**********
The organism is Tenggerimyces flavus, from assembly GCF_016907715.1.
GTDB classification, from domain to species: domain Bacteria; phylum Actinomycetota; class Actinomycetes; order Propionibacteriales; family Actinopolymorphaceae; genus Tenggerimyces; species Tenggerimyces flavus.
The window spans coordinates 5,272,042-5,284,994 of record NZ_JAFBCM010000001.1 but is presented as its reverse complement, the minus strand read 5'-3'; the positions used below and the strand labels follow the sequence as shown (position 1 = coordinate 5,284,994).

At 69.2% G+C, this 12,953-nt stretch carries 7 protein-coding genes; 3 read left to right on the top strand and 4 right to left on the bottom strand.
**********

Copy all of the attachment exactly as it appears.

The organism is Tenggerimyces flavus, from assembly GCF_016907715.1.
GTDB classification, from domain to species: domain Bacteria; phylum Actinomycetota; class Actinomycetes; order Propionibacteriales; family Actinopolymorphaceae; genus Tenggerimyces; species Tenggerimyces flavus.
The window spans coordinates 5,272,042-5,284,994 of record NZ_JAFBCM010000001.1 but is presented as its reverse complement, the minus strand read 5'-3'; the positions used below and the strand labels follow the sequence as shown (position 1 = coordinate 5,284,994).

At 69.2% G+C, this 12,953-nt stretch carries 7 protein-coding genes; 3 read left to right on the top strand and 4 right to left on the bottom strand.